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Clive Hart was educated at the Universities of Western  Australia, Paris, and Cambridge. Before joining the University Essex in  1972 he taught in Sweden, the USA, Scotland, and Australia. His publications include several books on James Joyce and editions of  Webster's tragedies. He is editor-in-chief of A Wake Newslitter Press,  which publishes monographs on James Joyce, and is a Founder-Trustee of the  James Joyce Foundation. He is academic adviser to the Princess Grace Irish Library in Monaco. His research interests include experimental fiction, Swedish literature, the poetry and iconography of flight, and erotic tension in the poetry and visual arts of the Middle Ages and the  Renaissance.

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David Hayman  

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Having a joint appointment in the Department of Cinema and Comparative Literature at the University of Iowa, Cheryl Herr teaches and writes about literature, culture, music, and cinema. She is fascinated by the consensus formations in which most people live their lives — in short, by popular culture. During the eighties and nineties, she concentrated on Joyce, Ireland, and emergent methodologies for cultural studies. During the new millennium, shes says she’s “been rethinking the cultural through the lenses of phenomenology, the study of everyday social practices, and the ‘music scene.’” Over the years, her work has been funded by two NEH fellowships, a Guggenheim fellowship, a Howard Foundation fellowship, a residential fellowship at the Institute of Irish Studies at Queen's University (Belfast), and a University of Iowa Faculty Scholar Award.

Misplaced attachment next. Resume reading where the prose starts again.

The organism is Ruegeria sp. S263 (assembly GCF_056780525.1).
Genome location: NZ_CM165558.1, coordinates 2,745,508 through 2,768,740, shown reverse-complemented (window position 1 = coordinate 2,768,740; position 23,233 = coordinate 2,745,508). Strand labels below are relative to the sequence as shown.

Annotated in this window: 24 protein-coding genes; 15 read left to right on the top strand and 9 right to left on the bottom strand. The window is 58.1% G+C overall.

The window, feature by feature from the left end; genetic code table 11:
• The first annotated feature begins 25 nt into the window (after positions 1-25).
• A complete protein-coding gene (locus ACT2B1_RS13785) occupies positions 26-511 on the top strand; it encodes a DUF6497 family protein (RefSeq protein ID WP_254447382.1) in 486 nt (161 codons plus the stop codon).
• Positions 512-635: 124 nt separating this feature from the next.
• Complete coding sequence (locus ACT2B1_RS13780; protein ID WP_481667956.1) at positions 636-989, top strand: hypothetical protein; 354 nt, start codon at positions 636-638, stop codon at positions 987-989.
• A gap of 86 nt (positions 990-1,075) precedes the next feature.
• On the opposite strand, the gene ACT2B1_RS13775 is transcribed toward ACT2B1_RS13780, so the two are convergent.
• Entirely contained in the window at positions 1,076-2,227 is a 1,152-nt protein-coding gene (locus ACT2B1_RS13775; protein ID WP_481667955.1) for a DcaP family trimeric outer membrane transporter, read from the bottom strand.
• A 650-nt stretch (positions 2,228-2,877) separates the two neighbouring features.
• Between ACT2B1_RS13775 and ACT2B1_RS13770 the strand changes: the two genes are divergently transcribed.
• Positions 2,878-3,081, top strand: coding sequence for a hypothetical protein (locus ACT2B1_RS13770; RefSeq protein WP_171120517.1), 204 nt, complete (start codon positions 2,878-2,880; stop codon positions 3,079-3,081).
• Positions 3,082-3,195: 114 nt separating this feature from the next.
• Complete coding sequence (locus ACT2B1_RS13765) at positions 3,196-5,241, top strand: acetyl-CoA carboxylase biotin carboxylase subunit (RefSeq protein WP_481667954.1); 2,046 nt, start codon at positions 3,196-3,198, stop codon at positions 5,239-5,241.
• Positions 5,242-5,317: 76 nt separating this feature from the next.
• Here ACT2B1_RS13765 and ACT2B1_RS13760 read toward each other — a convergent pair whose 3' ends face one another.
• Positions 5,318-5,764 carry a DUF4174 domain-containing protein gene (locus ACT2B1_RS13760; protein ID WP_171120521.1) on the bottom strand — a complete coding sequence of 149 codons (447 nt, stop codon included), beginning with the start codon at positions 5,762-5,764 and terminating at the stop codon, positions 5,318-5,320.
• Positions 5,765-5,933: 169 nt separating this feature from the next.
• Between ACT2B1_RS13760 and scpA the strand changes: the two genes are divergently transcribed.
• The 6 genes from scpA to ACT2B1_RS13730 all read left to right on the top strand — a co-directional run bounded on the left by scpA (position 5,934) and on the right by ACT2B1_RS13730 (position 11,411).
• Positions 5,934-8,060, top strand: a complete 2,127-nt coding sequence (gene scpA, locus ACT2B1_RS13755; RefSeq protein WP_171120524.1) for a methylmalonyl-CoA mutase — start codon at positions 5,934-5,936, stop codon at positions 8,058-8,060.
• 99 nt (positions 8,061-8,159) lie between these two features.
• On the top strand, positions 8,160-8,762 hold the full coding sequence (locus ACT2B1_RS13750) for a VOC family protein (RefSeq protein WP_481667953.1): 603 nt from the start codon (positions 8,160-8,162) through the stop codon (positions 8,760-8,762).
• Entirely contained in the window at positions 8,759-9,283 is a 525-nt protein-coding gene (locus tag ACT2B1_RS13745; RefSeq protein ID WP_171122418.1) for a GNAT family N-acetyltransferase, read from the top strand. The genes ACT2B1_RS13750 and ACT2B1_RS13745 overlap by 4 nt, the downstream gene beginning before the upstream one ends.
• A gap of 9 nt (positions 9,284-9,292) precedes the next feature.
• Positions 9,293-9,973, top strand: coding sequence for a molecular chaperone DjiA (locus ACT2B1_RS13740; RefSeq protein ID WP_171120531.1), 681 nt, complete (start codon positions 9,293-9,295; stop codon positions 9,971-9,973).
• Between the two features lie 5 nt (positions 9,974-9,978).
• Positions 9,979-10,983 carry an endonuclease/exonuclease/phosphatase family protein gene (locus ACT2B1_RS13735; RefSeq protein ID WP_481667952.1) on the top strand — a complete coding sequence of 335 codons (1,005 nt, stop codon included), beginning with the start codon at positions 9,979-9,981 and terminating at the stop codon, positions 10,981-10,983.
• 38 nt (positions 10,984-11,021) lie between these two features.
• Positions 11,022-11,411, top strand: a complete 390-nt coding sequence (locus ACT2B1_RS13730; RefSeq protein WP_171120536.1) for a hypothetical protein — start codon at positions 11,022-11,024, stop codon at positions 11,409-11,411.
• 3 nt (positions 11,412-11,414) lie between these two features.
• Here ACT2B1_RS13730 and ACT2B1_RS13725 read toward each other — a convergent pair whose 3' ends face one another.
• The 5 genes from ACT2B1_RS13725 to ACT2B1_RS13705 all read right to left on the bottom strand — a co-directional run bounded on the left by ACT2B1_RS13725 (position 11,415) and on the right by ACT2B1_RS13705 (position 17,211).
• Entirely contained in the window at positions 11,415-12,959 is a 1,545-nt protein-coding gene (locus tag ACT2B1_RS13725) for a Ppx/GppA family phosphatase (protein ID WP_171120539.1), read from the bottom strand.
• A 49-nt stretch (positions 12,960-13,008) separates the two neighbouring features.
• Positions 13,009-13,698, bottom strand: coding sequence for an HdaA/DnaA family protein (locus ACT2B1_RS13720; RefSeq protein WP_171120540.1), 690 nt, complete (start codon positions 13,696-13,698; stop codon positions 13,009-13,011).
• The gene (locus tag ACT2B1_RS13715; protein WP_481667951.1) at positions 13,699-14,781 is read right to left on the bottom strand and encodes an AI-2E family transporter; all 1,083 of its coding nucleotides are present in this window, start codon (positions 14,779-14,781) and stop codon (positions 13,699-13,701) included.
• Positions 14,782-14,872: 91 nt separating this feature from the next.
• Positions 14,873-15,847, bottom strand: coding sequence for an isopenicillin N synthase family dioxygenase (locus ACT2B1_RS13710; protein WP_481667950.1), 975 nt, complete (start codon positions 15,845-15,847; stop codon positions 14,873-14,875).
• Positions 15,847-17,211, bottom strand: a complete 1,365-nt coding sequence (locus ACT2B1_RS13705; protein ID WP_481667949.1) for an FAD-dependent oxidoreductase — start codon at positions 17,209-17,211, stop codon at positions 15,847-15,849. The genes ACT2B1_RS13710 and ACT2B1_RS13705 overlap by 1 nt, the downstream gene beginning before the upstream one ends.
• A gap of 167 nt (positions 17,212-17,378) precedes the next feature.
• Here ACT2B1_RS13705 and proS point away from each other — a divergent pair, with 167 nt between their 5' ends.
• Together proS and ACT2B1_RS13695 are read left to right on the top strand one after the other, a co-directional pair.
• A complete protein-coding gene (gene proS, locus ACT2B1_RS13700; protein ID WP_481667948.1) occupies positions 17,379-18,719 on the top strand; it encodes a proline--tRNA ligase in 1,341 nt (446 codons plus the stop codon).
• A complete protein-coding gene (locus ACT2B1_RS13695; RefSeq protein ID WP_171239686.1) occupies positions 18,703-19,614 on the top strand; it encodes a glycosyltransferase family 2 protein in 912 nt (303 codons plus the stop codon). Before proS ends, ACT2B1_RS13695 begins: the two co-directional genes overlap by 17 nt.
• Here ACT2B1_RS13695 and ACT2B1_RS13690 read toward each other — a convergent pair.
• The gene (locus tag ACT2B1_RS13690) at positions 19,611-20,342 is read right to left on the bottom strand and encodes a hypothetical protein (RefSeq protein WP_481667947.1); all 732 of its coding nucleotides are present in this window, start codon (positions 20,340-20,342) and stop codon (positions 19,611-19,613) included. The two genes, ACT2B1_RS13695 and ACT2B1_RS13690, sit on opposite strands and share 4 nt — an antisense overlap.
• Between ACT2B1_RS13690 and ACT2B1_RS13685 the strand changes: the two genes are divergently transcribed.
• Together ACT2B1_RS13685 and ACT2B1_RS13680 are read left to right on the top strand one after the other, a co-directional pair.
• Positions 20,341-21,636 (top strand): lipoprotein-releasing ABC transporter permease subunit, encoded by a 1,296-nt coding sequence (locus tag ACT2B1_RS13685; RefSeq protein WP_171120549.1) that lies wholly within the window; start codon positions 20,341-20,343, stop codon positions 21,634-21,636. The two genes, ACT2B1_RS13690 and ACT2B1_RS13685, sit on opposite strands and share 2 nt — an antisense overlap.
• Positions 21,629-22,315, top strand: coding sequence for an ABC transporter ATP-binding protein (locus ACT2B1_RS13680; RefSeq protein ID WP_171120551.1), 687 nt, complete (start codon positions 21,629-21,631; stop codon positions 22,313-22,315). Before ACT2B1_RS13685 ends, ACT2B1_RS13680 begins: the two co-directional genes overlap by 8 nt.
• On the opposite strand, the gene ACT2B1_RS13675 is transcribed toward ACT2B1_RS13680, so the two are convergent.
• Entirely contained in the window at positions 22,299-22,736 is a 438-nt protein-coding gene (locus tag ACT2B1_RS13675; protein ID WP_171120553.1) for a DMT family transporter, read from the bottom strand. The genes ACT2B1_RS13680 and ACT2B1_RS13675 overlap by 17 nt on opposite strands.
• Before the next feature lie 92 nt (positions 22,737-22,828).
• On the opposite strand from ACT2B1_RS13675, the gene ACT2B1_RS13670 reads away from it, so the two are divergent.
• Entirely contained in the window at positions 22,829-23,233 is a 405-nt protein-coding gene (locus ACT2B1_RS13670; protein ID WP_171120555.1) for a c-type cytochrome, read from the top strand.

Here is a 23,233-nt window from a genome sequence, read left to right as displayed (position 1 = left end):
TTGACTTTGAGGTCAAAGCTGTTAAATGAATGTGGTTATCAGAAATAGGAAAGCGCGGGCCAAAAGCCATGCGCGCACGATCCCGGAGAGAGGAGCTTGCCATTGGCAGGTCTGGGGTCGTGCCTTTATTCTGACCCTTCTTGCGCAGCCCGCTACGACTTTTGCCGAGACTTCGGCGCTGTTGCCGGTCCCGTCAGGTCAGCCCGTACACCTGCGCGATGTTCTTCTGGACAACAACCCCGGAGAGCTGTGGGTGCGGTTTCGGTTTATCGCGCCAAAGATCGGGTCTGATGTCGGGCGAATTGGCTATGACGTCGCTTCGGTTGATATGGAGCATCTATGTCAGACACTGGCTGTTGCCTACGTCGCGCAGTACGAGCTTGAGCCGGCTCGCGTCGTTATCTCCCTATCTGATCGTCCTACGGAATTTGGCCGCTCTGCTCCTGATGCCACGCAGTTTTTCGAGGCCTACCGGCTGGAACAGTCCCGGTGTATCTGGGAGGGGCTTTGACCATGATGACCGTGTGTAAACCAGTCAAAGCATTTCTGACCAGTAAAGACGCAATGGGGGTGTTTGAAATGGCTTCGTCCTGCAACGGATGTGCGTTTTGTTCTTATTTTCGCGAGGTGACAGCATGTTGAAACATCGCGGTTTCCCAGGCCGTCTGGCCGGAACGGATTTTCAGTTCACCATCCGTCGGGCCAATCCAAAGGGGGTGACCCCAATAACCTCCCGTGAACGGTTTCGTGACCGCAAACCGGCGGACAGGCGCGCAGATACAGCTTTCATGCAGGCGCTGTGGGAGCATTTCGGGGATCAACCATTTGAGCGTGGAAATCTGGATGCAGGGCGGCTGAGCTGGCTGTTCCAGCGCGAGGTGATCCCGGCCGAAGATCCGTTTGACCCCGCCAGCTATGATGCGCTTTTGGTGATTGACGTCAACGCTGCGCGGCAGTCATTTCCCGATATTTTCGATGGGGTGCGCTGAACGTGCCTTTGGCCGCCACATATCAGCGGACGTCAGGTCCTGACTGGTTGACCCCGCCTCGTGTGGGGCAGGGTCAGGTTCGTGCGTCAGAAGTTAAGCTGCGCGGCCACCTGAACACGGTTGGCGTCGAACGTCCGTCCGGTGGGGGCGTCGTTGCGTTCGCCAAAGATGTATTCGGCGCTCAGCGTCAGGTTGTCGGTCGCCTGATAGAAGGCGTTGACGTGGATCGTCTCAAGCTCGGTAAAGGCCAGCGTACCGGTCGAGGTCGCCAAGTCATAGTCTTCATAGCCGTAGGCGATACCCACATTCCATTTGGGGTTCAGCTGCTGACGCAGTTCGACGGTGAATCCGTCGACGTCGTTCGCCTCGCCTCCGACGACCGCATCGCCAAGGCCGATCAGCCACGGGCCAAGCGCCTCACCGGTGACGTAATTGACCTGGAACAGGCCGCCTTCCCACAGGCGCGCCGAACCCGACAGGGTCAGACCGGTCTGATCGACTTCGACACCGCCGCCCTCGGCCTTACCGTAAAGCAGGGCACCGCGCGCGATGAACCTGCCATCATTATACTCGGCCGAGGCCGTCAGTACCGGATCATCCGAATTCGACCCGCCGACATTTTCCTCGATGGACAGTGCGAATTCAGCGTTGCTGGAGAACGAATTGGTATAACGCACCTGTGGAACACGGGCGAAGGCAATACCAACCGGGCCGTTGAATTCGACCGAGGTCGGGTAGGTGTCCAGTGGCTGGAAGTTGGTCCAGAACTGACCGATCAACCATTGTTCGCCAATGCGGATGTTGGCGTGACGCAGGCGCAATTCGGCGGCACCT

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Philip Kitcher is the John Dewey Professor of Philosophy and the James R.Barker Professor of Contemporary Civilization at Columbia University. He has also taught at Vassar College, the University of Vermont, the University of Michigan, the University of Minnesota and UC San Diego. His teaching and research interests are in the philosophy of science, with particular emphasis on general questions in thephilosophy of science, problems in the philosophy of biology, and issues in the philosophy of mathematics. He attempts to connect these questions with the central philosophical issues of epistemology, metaphysics and ethics, with the history of philosophy (especially the history of modern philosophy), and with the practice and findings of the sciences, past and present.

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Garry Leonard’s general area of study is Twentieth Century literature. He has published two books so far: the first was on James Joyce's Dubliners and featured the psychoanalytic theory of Jacques Lacan, while the second dealt with the Advertising and Commodity Culture in all of Joyce's fiction. His new book is called Making it New: Technology and Subjectivity in Modernity and Modernism, which looks at various ways people came to understand themselves in the modern city, and how this mode of understanding is reflected in the literature and art of the time. Specific writers include Andre Breton, James Joyce, Jean Rhys, Gertrude Stein, Virginia Woolf, Djuna Barnes, Henry Miller and Anais Nin. Teaching classes on the American West as well as in the Art History department, Leonard includes early cinema and the formation of such film genres as the Hollywood Western, the Hollywood Romance, the Hollywood Melodrama, and Film Noir in his new book.